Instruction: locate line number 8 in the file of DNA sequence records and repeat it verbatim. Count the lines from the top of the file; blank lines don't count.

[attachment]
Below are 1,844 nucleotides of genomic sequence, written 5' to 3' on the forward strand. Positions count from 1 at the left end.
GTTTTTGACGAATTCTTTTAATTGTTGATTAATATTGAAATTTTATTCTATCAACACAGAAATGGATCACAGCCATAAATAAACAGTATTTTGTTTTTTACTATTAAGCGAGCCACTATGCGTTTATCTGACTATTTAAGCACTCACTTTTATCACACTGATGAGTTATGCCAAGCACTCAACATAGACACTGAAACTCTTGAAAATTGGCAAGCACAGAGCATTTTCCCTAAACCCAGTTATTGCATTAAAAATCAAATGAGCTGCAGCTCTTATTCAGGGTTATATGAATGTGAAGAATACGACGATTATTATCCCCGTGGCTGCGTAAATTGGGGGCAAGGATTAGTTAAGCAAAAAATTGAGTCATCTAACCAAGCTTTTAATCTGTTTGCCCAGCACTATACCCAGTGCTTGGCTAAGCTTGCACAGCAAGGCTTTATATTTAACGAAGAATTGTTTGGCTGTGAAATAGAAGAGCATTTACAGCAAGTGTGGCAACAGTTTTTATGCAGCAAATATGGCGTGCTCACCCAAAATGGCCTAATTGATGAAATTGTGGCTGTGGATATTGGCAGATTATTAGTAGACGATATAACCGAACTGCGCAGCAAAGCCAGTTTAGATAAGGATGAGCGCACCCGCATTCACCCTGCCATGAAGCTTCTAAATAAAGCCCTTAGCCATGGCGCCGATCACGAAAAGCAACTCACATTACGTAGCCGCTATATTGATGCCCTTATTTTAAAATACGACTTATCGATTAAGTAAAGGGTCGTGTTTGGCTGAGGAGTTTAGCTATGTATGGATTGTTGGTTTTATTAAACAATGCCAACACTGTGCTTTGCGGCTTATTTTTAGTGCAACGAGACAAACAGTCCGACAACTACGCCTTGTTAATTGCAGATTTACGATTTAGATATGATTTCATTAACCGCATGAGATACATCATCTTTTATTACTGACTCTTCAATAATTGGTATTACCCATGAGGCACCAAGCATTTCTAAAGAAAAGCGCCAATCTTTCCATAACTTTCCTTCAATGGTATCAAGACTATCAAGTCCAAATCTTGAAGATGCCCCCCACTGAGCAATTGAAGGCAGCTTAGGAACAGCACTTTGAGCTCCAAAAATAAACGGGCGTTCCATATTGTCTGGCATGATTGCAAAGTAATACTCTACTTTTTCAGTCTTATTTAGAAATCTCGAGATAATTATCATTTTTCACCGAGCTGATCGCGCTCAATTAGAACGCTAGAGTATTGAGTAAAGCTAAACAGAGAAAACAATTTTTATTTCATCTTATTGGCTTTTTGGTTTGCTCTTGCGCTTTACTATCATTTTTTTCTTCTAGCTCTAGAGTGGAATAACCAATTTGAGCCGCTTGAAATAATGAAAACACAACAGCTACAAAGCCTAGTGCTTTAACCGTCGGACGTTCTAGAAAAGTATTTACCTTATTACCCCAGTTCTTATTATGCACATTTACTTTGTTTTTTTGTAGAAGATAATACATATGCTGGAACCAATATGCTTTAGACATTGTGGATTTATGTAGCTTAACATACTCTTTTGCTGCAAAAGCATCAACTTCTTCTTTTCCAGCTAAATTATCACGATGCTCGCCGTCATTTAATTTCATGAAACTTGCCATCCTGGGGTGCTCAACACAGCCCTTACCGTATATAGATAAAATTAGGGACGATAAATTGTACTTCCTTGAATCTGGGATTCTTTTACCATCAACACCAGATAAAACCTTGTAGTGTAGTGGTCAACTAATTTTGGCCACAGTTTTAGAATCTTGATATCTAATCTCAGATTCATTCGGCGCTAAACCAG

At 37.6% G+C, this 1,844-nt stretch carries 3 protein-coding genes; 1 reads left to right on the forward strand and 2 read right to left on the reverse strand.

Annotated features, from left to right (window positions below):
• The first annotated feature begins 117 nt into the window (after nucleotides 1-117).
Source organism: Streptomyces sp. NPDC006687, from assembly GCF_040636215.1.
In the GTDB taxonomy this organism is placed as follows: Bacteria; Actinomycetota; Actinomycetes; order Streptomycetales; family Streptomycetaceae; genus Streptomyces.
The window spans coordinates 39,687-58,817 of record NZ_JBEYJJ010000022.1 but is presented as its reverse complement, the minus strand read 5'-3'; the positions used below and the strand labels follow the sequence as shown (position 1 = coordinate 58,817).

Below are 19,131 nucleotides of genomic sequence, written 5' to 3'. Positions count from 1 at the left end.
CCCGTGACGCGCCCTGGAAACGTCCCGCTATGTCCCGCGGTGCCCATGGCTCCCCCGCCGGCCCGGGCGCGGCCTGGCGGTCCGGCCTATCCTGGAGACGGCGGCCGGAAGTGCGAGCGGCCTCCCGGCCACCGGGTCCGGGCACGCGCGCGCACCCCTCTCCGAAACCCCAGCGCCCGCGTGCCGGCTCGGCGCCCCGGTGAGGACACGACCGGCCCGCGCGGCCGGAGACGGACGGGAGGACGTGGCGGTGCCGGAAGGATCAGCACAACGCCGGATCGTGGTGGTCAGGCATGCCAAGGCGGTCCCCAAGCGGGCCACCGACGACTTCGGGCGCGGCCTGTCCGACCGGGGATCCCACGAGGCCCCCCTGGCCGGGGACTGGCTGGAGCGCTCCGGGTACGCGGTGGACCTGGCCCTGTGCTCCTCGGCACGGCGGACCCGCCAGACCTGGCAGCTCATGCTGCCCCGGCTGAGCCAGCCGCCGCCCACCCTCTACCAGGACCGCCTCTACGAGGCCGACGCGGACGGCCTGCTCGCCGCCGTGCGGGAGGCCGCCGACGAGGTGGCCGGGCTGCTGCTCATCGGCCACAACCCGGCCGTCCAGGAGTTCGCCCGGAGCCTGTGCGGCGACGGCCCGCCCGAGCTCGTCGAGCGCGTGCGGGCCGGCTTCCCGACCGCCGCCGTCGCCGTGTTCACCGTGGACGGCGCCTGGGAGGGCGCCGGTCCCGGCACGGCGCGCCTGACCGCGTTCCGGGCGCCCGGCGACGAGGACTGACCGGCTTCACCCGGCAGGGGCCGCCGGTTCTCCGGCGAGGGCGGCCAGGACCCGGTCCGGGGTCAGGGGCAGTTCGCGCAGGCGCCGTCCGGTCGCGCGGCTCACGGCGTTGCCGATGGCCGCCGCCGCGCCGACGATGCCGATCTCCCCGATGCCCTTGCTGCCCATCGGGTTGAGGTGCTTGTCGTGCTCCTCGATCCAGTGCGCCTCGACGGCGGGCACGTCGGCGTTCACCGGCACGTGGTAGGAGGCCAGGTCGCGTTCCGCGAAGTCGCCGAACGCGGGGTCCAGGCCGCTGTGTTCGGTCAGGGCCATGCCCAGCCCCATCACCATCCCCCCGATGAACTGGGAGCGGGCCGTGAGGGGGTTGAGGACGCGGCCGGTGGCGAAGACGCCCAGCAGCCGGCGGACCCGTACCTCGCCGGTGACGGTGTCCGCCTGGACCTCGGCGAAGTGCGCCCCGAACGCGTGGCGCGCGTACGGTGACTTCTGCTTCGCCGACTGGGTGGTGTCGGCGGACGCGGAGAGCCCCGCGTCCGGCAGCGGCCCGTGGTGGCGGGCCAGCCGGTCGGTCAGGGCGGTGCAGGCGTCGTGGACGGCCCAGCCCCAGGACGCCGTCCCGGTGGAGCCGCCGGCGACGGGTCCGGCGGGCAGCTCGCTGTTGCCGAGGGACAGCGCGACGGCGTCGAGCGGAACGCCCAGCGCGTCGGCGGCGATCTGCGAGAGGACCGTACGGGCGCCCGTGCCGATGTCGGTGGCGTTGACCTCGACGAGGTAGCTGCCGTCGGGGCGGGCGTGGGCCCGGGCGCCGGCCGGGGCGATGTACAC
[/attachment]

The window spans coordinates 39,687-58,817 of record NZ_JBEYJJ010000022.1 but is presented as its reverse complement, the minus strand read 5'-3'; the positions used below and the strand labels follow the sequence as shown (position 1 = coordinate 58,817).